December 17, 2018

Federal Court Nixes Affordable Care Act

— Confusion Grows, Congressional Leaders Vow Action, Courts Likely To Act

A federal judge in Texas on Friday ruled that the Affordable Care Act is unconstitutional now that Congress has eliminated a penalty for those who forgo health insurance. U.S. District Judge Reed O’Connor, an appointee of President George W. Bush, ruled that the entire Obama-era health law is invalid, siding with the claims of 20 Republican states that brought a lawsuit seeking to strike down the ACA. Click here for details from the Wall Street Journal.

  • The ruling came under harsh attack from legal analysts who predicted higher courts will reject the rationale as a tortured effort to rewrite not just the law but congressional history. Click here for the Washington Post report.
  • President Trump is urging congressional leaders to act and they say they will.  Click here.
  • The politics around the court decision have the GOP scrambling and Democrats vowing action in the new year.  Click here for the NYTimes story.

Trying to calm concerns about the impact, CMS Administrator Seema Verma tweeted “The recent federal court decision is still moving through the courts, and the exchanges are still open for business and we will continue with open enrollment. There is no impact to current coverage or coverage in a 2019 plan.”


Congress Passes Farm Bill, Provides Help to Rural Hospitals

The House and Senate passed a compromised Farm Bill last week and sent it to the President. The $867 billion farm bill passed with strong bipartisan support allocates billions of dollars in subsidies to American farmers, legalizes hemp, bolsters farmers markets, and rejects stricter limits on food stamps pushed by House Republicans. The final version of the bill did not include provisions that would create work requirements for food stamps on older workers, those aged 49 to 59, as well as parents with children ages 6 to 12. The Supplemental Nutrition Assistance Program (SNAP), formerly known as Food Stamps, helps nearly 40 million low-income Americans, costs about $70 billion per year, and accounts for more than three-quarters of total farm bill spending. H.R. 2 doesn’t alter SNAP benefits or change eligibility for the program in any significant way. Additionally, the bill includes a provision that would allow rural hospitals to refinance substantial debt through lower-interest loans from the U.S. Department of Agriculture. To view the bill, click here, and the Joint Explanatory Statement that accompanies it, click here.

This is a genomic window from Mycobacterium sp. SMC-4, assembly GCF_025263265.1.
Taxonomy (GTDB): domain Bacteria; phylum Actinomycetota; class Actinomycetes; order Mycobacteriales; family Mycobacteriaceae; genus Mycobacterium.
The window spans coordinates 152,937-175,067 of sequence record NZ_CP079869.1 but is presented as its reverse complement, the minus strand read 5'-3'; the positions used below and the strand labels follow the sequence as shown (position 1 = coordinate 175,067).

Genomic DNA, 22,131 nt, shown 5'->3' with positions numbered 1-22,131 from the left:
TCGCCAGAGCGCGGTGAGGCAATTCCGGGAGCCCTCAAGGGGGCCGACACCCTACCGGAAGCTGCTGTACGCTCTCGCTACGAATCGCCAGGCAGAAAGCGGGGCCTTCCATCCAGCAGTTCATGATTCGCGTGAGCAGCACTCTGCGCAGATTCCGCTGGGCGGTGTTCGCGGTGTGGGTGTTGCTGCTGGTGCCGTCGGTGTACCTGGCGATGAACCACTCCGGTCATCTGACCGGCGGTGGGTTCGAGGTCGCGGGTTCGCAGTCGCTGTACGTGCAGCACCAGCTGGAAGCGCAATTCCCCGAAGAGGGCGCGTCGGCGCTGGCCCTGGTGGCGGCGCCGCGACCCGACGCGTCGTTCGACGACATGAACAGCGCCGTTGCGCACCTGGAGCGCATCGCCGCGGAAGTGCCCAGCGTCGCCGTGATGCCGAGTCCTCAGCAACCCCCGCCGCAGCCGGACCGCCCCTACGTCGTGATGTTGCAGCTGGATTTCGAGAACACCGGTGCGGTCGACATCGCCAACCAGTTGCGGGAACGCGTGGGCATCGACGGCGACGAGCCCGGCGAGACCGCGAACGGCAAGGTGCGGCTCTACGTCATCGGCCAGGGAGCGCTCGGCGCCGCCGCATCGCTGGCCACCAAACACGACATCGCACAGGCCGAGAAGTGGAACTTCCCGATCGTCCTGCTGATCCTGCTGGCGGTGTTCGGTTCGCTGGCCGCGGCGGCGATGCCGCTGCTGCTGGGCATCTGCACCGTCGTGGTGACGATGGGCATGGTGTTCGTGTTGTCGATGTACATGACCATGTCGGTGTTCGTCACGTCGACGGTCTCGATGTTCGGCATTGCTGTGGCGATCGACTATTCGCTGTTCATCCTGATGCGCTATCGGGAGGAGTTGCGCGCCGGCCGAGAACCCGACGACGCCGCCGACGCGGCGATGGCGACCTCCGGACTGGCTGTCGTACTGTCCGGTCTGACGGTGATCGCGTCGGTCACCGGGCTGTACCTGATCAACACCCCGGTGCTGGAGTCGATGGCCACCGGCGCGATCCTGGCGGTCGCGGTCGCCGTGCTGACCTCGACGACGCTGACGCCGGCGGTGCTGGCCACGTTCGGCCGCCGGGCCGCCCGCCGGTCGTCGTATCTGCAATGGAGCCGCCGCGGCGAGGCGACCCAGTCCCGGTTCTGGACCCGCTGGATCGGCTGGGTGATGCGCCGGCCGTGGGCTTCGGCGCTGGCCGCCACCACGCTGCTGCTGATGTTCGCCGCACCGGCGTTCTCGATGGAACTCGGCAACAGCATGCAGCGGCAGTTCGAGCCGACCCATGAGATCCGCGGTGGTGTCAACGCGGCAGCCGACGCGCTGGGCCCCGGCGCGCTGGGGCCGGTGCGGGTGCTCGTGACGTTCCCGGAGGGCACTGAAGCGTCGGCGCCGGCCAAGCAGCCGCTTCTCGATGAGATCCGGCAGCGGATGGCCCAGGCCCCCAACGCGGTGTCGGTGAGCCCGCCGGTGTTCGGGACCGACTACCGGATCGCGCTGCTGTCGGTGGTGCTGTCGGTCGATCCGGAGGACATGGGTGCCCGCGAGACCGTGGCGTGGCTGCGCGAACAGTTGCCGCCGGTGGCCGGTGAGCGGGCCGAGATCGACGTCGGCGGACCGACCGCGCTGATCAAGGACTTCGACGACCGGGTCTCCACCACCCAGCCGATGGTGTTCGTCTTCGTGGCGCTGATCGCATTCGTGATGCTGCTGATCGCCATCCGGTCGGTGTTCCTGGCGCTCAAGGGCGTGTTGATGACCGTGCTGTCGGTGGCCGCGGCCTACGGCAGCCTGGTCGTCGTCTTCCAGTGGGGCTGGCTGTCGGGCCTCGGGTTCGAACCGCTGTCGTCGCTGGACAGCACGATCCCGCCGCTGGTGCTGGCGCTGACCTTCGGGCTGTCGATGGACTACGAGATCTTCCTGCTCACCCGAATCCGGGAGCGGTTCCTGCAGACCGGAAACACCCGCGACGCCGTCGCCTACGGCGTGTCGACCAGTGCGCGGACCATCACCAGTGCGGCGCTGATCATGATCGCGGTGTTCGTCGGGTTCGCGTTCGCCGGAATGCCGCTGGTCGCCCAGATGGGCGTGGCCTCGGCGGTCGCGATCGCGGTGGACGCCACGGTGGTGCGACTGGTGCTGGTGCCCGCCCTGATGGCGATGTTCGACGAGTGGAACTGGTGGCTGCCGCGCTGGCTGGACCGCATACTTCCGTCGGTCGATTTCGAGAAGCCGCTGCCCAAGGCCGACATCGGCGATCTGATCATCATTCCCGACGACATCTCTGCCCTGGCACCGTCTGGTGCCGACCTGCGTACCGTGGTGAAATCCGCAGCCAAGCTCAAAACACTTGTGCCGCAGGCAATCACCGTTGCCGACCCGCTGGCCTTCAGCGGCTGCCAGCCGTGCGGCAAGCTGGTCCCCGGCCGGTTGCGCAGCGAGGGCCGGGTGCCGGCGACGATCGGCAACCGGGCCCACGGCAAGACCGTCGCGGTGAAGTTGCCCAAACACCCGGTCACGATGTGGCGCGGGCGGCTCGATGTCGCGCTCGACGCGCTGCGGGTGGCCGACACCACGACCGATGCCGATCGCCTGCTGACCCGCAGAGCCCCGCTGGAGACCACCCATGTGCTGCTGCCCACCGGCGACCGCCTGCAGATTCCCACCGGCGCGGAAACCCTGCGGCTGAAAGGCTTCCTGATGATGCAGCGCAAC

CBO Recommends Major Health Care Cuts to Congress

Cuts to major Medicare and Medicaid programs to reduce the federal deficit are the centerpiece of a new Congressional Budget Office report to Congress. The CBO issues such a report to Congress each year and most of the budget cutting ideas rarely see the light of day.  But with federal deficits skyrocketing, there is renewed focus on ways to make major reductions to federal spending.  Among the provisions:

  • Establish Caps on Federal Spending for Medicaid (page 41)
  • Limit States’ Taxes on Health Care Providers (page 52)
  • Reduce Medicare’s Coverage of Bad Debt (page 72)

Click here for the complete report.


Congress Seeks to IMPROVE Generic Drug Pricing

Drug makers that knowingly misclassify products to avoid paying higher Medicaid rebates would be fined by HHS under the overcharge provision in H.R. 7217, the IMPROVE Act. The provisions duplicate those in a bill (S. 3702) that Sens. Chuck Grassley (R-IA) and Ron Wyden (D-OR) introduced last week. The authors of the bill created the overcharge provision citing allegations that Mylan pharmaceuticals misclassified EpiPen as a generic product, resulting in smaller rebates paid to Medicaid than if it had been classified as a brand-name drug. Provisions of the House bill can be found click here and the Senate’s click here.


Senate Passes Bi-Partisan Bill to Help Cut Back on Maternal Mortality

Responding to growing reports of higher rates of death from pregnancy and childbirth than any other developed nation, the Senate passed a bill last week that would direct states to investigate the causes of deaths from pregnancy and childbirth and to develop prevention plans. H.R. 1318, the Preventing Maternal Deaths Act of 2018, was sent to the President on Wednesday.  The bill tries to combat the more than 700 women found to have died every year, while another 50,000 experienced a near-fatal complication, according to a report by ProPublica.  To view the legislation, clickhere, and for the ProPublica report, click here.


HHS Wants Input on Reducing HIPAA Rules Burden

HHS has released a request for information on how to revise rules meant to keep health information protected and private because of growing complaints that the Health Insurance Portability and Accountability Act (HIPAA) guidelines make it harder to care for patients who need multiple specialists to deal with complex needs. In particular, HHS is looking for how changes may facilitate the transformation to more value-based health care. Public comments on the RFI are due by February 11, 2019. Click here for the HHS release on the RFI, and here for the RFI itself.


House Committee Proposes Medicare Red Tape Reduction Bills, Help for CAHs Included

Current Ways and Means Committee Chairman, Rep. Kevin Brady (R-TX), highlighted the two-year Medicare Red Tape Relief Project with all the legislation that the Committee introduced during the past two years. The legislation included bills to give providers an annual pathway to provide comments to CMS on how to reduce administrative burden, codify CMS’ quality measure removal factors, permanently get rid of physician supervision requirements for Critical Access Hospitals, and repeal the 96-hour rule for CAHs. Part of the package of bills would also would give post-acute care providers a new way to weigh in on the development of a unified post-acute care system and make sure those providers have the chance to directly engage directly with CMS. Click here for the full list of bills and a detail of the project.


Democrat Senators Introduce Bill to Stop Drug-Price Gouging